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The International Journal of Prosthodontics



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Int J Prosthodont 28 (2015), No. 4     28. July 2015
Int J Prosthodont 28 (2015), No. 4  (28.07.2015)

Page 389-395, doi:10.11607/ijp.4066, PubMed:26218023

Influence of Different Surface Characteristics on Peri-implant Tissue Behavior: A Six-Year Prospective Report
Menini, Maria / Dellepiane, Elena / Chvartszaid, David / Baldi, Domenico / Schiavetti, Irene / Pera, Paolo
Purpose: The aim of this study was to evaluate the behavior of hard and soft tissue around implants with different surface treatments.
Materials and Methods: Eight patients were identified for this study. Each patient received at least 2 implants (1 control, 1 test) into an edentulous quadrant, for a total of 10 pairs of implants. Two types of implants were used: hybrid implants (control) with a dual acid-etched surface in their apical portion and a machined coronal part, and test implants with an acidetched surface throughout their entire length. Standardized periapical radiographs were taken at baseline, 3 months, 6 months, and 1 year post implant placement and then annually until the 6-year follow-up. Bleeding on probing (BOP) and Plaque Index (PI) were recorded annually. Probing depth (PD) was recorded at the 6-year follow-up.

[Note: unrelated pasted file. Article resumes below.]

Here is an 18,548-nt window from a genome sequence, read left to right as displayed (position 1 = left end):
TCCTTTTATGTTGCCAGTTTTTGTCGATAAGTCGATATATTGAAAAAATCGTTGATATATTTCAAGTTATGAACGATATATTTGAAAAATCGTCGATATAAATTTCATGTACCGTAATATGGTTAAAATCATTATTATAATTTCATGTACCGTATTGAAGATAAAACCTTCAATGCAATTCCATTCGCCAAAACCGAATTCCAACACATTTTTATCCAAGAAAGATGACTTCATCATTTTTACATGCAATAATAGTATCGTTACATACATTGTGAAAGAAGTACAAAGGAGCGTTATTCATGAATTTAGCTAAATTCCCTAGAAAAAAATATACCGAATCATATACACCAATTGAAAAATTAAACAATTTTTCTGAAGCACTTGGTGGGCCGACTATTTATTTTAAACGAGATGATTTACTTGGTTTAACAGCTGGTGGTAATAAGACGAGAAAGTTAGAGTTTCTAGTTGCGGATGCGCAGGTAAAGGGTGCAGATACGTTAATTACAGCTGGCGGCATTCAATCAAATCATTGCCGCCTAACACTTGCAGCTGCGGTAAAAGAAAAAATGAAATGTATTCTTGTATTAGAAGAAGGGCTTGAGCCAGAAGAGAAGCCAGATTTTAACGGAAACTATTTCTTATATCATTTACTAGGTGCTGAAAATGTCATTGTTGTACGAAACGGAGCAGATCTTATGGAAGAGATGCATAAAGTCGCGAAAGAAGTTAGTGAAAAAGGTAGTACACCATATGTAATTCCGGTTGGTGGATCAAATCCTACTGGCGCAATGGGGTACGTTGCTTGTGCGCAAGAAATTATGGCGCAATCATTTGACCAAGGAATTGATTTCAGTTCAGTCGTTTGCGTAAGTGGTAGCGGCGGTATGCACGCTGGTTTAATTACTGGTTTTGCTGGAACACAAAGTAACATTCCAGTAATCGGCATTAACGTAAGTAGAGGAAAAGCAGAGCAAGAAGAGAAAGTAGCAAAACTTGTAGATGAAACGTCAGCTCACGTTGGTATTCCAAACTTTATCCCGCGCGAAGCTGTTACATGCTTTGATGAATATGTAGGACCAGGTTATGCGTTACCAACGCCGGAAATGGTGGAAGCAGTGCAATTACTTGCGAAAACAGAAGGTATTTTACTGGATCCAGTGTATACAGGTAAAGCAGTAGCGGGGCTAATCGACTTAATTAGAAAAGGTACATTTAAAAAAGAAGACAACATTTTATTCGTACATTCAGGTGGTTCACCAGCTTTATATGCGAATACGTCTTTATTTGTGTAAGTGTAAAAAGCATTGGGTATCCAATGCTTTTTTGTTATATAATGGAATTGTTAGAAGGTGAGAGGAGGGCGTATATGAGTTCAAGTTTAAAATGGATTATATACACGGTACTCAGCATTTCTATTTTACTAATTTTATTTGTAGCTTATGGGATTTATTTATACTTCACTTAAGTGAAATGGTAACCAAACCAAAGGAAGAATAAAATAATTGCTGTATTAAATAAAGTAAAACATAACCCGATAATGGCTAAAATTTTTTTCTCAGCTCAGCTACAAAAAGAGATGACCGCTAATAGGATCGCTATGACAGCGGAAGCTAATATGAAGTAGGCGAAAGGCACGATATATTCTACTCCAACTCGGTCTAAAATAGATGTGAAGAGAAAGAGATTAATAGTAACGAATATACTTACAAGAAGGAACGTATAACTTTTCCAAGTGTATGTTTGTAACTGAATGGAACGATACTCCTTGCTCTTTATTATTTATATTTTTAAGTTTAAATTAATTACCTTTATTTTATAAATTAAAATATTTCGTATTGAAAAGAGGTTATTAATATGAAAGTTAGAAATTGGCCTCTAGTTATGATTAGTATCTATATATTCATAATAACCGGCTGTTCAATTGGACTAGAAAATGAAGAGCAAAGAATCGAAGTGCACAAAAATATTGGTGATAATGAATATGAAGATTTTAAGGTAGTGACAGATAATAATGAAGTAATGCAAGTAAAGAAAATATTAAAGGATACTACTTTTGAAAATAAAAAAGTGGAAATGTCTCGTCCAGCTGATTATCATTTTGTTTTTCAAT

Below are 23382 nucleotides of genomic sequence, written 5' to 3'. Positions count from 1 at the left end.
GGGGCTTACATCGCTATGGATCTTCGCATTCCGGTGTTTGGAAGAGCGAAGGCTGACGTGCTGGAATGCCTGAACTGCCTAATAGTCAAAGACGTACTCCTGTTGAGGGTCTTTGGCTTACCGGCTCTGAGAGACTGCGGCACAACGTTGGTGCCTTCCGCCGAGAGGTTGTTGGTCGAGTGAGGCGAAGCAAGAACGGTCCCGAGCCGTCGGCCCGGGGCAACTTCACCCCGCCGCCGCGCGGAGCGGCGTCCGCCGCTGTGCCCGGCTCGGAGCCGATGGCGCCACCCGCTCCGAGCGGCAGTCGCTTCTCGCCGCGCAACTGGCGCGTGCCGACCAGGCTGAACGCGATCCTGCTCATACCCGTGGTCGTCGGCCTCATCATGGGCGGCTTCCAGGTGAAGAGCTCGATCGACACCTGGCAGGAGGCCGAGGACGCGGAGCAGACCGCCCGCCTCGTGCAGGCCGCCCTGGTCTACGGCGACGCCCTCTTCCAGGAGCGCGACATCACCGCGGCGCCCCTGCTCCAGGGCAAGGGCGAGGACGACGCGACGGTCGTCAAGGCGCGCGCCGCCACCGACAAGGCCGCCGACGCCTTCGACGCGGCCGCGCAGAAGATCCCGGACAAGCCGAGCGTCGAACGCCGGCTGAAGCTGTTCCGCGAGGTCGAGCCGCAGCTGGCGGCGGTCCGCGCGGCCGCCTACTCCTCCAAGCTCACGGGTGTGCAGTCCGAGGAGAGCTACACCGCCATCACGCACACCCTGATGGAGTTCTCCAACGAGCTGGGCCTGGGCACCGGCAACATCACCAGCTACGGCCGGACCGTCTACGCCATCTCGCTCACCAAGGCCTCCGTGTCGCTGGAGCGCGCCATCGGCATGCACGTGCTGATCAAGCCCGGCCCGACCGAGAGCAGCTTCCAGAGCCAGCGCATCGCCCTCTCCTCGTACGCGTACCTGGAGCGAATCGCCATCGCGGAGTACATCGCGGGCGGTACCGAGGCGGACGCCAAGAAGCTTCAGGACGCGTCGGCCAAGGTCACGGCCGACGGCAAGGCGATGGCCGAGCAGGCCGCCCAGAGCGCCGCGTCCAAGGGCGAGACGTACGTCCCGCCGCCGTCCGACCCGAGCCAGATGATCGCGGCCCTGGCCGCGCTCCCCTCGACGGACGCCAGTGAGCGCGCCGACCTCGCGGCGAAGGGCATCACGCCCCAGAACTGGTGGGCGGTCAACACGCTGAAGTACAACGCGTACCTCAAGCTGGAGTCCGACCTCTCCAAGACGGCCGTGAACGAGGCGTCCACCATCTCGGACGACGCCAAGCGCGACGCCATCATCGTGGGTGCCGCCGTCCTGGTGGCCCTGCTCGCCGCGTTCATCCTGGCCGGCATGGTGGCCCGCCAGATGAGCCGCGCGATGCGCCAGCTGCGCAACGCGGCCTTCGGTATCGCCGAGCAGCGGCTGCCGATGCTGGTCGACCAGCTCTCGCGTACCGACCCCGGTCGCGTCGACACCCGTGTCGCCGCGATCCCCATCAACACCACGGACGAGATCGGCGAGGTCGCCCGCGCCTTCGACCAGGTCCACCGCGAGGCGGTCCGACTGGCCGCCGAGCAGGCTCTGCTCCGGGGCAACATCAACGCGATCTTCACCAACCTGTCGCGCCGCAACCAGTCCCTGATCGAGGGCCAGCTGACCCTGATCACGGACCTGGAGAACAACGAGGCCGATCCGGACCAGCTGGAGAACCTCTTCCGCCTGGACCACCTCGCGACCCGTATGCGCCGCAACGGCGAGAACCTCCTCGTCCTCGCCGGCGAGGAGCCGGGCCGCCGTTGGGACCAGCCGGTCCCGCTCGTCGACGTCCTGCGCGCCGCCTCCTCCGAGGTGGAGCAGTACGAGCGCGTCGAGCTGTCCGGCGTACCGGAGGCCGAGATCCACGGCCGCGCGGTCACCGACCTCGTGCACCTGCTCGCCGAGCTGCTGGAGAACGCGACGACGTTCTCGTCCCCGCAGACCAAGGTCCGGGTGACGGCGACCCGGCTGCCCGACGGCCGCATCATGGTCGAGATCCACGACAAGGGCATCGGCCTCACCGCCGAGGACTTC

Results: Moderate crestal bone remodeling was observed during the 1-year postimplant placement evaluation (P = .001), and test implants revealed smaller marginal bone resorption (P = .030). No significant changes in bone level were observed between the 1-year and the 6-year follow-up appointments, and a significantly smaller bone resorption was found at test implants. No statistically significant differences in bone resorption were found between maxilla and mandible. No statistically significant differences were detected between test and control implants for BOP, PI, or PD.
Conclusions: The preliminary results suggest that implant surface characteristics might affect the bone remodeling phase subsequent to the surgical trauma. However, once osseointegration was established, implant surfaces did not affect bone maintenance over time. Implant surfaces did not affect soft tissue behavior. The results of this pilot study need to be confirmed in a study with a larger sample size and over a longer time frame.